No. of Recommendations: 10
"This time it is different" is a notoriously bad way to think ... but, it is also obvious that one kind of business and another kind of business are not appropriately evaluated by the same metric and standards and one of the things about SaaS businesses is that it is in some ways a new business model with which we have as yet somewhat limited experience.

Clearly, selling hardware and software are very different businesses because one has to manufacture each unit of the hardware while much of the expense of the software is upfront. I say much since enterprise level software ... as opposed to something shrink wrapped ... can often include some enhancement as a part of each sale. Back when I was first selling my ERP software I could make some money on the hardware as well since the medium sized companies I was selling to had limited IT departments and one needed something mini-computer-like to support many companies. Now, the same number of users can be comfortably supported with better performance on a PC running Linux.

The genius of SaaS is that while one forgoes the big paycheck at time of sale, each sale turns into substantial recurring revenue for a significant period of time. Moreover, it is attractive to the customer because it eliminates the big up front cash outlay to purchase the license and often eliminates the cost and hazards of managing one's own hosting (SaaS licensing can be used for on prem installations, but most often is not).

SaaS does not eliminate the need for customer-specific modifications, but it provides a huge incentive for the software company to think about better design. Pre-SaaS, many software providers were either "over the transom", i.e., the customer was responsible for all customization or, if the provider did the customization, that was often done at minimal cost to create a unique implementation for that one customer unless the feature was one that was a good candidate for inclusion in core product. With SaaS, there is a strong motivation for the software provider to think in terms of a unified implementation with "switches" to invoke different behaviors for different users so that a single unified product was providing as much of the functionality as possible for all customers.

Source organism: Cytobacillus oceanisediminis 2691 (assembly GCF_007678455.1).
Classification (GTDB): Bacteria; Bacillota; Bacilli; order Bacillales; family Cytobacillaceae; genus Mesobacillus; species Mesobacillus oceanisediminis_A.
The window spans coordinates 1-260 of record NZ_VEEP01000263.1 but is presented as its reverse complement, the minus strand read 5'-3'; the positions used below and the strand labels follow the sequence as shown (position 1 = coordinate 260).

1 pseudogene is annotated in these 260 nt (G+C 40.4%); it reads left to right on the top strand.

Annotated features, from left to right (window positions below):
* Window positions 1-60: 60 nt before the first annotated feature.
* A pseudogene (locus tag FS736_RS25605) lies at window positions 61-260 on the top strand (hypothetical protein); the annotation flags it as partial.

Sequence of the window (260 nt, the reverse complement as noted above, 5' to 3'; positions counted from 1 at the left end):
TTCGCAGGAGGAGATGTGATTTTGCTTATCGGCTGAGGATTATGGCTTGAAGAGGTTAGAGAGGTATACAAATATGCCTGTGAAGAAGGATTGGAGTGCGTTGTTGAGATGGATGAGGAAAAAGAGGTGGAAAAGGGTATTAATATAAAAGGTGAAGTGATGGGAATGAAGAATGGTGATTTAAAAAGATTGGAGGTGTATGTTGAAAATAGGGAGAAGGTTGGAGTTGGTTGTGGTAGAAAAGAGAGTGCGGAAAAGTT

Which said, done right the SaaS business model enables extremely rapid company growth ... as we have seen for some of the companies we discuss here. As we have seen, this strains our valuation models. I would like to suggest that this is exactly because of the rate of growth. We have seen that some traditional valuation metrics are invalidated by different business models, e.g., the Amazon keep investing the potential profits in growth so that P/E remains low despite enormous success. The inherent problem of an extremely high growth company is that a huge part of the "valuation" that the market provides is based on expectation, not performance. So, when those expectations are met, then the expectations continue to grow, but if the expectations are not met, even by a little, there can be a huge ... technically disproportionate ... contraction of expectations and thus of price.

At times, we have talked about the silliness of quarterly earnings reports and their impact, especially since analyst's expectations are often based on little real knowledge. But, with these companies we would almost wish for monthly updates so that we could more rapidly adjust our expectations. And yet, even then, much of the reaction would be lacking in understanding of what was actually happening with the company.
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